INROADS started in 1970 to prepare and provide greater access to ethnic minorities to careers in business and industry. The founding mission of INROADS was to create leadership development and internship programs that would eliminate access and network barriers often experienced by job seekers from underrepresented groups. Key components of the organization’s approach have been to provide students with leadership development and training, along with forming partnerships to facilitate internship placements. INROADS currently includes a range of programs that operate across various employment sectors, including STEM and business. The programs mounted each year are high-touch and extend from pre-career education for high school and college students, internships and early career leadership development and mid-career peer networking. By creating and facilitating continual access to influential professional and peer networks for its participants, INROADS is able to interrupt the cycle of network exclusion for first-generation and underrepresented program participants.

Dedicated teams of staff, many of whom have been with the organization for more than 15 years, specialize in student development, career coaching, and cultivating corporate partnerships. Professional staff foster program fidelity by ensuring all students receive top-notch training and high-touch support that permeates all program areas. Additionally, INROADS’ long-standing partnerships with corporations and continued development of partnerships in emerging industries, play a key role in program success. Companies place INROADS interns in entry- level positions allowing them to gain hands-on experience that subsequently provides a competitive edge for students as they enter the workforce with a prerequisite understanding of how to navigate the corporate environment. The relationships developed over the years have created mutually beneficial partnerships whereas companies enrich the INROADS learning process by creating learning labs where students feel welcome yet are challenged by being assigned substantive projects while being nurtured by experienced intern supervisors. Companies benefit by gaining early access to highly capable, diverse talent.

In this manner, INROADS’ organizational design reflects the understanding that real impact requires more than a simple singular focus on education, training, or on mentorship and internships. In fact, INROADS Alumni report the comprehensiveness of the INROADS process as the foundation for their career success. Components of the INROADS process which are associated with the favorable wealth outcomes of its program participants include:

  • Cultivating pipelines of high potential students beginning with high schoolers and developing programs to improve college completion rates.

  • Ensuring that program participants acquire skills identified by employers as key competencies for career advancement.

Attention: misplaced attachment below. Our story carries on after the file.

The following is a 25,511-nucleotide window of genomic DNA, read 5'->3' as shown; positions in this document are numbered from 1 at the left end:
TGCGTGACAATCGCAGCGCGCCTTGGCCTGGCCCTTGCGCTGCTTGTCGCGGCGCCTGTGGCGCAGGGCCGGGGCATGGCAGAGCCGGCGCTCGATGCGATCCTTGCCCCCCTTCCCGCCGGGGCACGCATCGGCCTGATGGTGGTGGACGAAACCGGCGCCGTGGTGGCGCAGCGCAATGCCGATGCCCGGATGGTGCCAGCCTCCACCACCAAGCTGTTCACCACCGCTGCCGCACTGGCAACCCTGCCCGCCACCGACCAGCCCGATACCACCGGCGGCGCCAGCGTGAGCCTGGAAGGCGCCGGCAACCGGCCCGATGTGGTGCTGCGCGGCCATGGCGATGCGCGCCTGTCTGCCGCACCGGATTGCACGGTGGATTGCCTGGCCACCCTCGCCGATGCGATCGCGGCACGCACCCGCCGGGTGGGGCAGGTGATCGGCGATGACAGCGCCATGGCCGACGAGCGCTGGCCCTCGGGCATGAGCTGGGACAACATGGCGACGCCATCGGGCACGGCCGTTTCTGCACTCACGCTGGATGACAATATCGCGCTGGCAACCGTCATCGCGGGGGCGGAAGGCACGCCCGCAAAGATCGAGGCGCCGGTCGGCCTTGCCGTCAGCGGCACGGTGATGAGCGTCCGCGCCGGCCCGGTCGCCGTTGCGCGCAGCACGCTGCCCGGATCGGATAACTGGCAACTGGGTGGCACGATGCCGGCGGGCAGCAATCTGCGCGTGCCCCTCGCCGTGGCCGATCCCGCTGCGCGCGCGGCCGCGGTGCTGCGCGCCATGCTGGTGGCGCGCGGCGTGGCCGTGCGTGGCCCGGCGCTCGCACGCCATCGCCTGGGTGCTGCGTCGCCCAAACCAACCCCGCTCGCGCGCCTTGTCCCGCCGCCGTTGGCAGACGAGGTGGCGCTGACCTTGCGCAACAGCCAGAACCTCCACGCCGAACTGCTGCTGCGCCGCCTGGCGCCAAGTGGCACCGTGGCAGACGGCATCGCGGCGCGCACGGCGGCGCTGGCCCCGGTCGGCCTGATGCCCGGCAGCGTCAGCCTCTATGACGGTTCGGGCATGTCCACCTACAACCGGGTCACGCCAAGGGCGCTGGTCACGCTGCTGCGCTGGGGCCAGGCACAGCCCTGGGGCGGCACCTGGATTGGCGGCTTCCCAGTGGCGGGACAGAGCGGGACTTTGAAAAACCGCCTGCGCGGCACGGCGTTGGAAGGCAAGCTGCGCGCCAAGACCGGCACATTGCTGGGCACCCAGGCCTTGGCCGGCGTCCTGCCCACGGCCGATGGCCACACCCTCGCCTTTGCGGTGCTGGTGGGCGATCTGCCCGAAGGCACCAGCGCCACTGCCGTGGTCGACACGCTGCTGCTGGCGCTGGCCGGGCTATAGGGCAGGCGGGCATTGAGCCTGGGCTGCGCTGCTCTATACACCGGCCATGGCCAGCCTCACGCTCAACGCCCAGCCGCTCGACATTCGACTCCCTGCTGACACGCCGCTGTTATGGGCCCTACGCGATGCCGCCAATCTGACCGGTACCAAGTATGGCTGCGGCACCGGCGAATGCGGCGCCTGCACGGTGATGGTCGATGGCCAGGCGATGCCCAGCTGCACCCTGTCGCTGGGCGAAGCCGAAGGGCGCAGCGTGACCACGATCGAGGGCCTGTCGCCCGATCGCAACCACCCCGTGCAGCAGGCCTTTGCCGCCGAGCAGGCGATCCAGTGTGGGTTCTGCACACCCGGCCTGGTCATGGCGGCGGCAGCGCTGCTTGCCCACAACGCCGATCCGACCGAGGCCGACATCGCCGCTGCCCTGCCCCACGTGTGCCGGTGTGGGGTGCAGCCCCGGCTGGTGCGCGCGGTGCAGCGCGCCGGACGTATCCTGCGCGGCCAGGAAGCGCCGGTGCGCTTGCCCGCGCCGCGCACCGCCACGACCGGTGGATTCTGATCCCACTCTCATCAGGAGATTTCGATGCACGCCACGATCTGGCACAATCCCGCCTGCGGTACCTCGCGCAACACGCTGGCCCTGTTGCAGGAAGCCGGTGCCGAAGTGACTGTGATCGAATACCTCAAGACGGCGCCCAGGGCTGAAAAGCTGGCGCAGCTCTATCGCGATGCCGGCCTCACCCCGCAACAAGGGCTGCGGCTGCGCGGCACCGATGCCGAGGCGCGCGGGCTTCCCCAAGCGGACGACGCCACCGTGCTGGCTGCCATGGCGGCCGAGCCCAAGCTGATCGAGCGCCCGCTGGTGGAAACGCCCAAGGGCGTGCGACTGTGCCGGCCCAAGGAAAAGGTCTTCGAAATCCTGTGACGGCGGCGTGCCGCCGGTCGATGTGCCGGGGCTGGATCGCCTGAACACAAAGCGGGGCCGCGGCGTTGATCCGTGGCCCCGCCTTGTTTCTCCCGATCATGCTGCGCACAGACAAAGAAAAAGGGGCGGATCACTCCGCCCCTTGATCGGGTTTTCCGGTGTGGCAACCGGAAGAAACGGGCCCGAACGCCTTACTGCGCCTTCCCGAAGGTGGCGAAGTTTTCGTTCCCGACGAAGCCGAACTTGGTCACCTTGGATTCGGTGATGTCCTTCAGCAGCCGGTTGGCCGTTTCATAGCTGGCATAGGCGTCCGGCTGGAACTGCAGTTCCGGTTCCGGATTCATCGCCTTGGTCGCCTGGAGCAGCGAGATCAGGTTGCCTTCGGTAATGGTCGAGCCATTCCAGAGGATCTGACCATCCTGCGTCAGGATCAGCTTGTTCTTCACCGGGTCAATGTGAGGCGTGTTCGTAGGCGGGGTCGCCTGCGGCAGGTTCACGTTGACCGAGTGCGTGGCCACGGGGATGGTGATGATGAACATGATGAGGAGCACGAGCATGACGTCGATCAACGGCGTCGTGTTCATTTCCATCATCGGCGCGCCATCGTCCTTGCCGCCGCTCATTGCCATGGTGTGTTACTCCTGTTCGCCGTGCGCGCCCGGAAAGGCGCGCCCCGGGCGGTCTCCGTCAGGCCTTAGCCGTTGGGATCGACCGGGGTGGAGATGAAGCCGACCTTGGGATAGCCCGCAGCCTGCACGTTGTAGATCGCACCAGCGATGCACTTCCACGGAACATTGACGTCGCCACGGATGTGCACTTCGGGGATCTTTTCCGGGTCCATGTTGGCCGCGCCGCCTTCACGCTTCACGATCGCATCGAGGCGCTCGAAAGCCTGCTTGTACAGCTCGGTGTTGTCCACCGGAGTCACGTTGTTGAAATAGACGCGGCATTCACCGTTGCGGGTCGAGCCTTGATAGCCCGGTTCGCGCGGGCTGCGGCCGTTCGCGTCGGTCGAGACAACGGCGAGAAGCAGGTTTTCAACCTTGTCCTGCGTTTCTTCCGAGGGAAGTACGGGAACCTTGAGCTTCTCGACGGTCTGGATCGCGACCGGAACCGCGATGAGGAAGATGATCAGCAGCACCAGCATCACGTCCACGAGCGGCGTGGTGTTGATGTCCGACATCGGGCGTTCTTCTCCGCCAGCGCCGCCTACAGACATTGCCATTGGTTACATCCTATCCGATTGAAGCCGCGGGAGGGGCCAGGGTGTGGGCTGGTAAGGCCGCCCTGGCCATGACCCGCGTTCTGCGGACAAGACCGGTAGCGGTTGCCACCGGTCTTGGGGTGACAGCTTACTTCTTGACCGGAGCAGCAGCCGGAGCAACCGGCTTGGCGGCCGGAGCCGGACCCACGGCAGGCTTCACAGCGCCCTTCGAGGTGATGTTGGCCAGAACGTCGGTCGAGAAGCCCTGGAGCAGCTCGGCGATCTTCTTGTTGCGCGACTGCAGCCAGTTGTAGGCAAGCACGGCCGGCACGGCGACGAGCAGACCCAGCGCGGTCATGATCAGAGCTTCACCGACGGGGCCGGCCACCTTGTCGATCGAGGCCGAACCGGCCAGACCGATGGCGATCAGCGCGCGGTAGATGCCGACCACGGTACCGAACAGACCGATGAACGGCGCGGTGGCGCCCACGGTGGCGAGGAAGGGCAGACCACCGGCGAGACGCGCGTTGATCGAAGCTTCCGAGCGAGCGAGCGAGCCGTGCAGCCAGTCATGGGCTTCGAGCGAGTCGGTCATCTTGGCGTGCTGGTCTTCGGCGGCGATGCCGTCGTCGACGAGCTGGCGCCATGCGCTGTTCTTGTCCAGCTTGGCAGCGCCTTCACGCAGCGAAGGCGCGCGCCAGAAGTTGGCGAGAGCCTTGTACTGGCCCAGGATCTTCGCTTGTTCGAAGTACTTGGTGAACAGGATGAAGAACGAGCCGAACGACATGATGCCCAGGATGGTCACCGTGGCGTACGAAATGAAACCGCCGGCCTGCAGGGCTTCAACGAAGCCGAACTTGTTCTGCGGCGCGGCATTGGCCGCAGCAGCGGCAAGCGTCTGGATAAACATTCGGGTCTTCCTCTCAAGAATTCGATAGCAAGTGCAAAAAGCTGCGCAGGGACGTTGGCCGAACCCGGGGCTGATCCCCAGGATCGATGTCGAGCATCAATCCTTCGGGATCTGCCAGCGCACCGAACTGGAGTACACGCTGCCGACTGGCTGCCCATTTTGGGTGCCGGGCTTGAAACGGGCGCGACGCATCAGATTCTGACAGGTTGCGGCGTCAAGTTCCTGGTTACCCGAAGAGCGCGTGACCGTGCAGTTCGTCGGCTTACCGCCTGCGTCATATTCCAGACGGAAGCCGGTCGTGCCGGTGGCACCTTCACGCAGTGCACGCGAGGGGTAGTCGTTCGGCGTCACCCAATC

• Customizing training programs and partnerships focused on entry into high-income careers (e.g., finance, healthcare).

  • Supporting and training students interested in becoming entrepreneurs.

  • Educating students on how to accumulate wealth through financial literacy courses.

  • Facilitating the development of peer networks and the sustaining of those networks

    through alumni programs.

  • Matching students to mentors, including corporate executives, that can both help them navigate

    the workplace, but also serve to expand their professional networks.

  • Matching students to potential employers that provide paid internships which helps

    students minimize educational debt and facilitate entry into high earning careers.


The wealth profiles of INROADS alumni as compared to their peers suggest the important role that such programs can play in augmenting formal education, and thereby make real impact on income potential, wealth accumulation, and economic well-being for groups that have previously been excluded from such opportunities. The longevity of INROADS, along with its ongoing engagement with program alumni, help to ensure continuing expansion of corporate partnerships and social networks available to new program participants. In this manner, there is likely an intergenerational aspect to the INROADS process, much like wealth itself operates. While INROADS, as a single entity may not be enough to close the nation’s racial wealth gap entirely, scaling the efforts of INROADS to exponentially serve more students from underrepresented groups may have a considerable impact on eliminating key barriers to wealth accumulation for underrepresented groups.

About the Authors

Adam Davids is a Non-Executive Director at Social Ventures Australia and a Fulbright Scholar focused on establishing a robust framework of workplace equity standards for Indigenous Australians.

Dr. Angela James is currently Research Director at the Center for Transformation of Schools at UCLA.  A seasoned scholar, sociologist, consultant, and ardent community organizer/activist, Dr. James has devoted her professional life studying poverty and inequality and her personal life working to eradicate it.

Dr. Kelly D. Owens serves as the Chief Impact & Strategy Officer at INROADS, where she oversees evaluation, training, and research activities for the organization.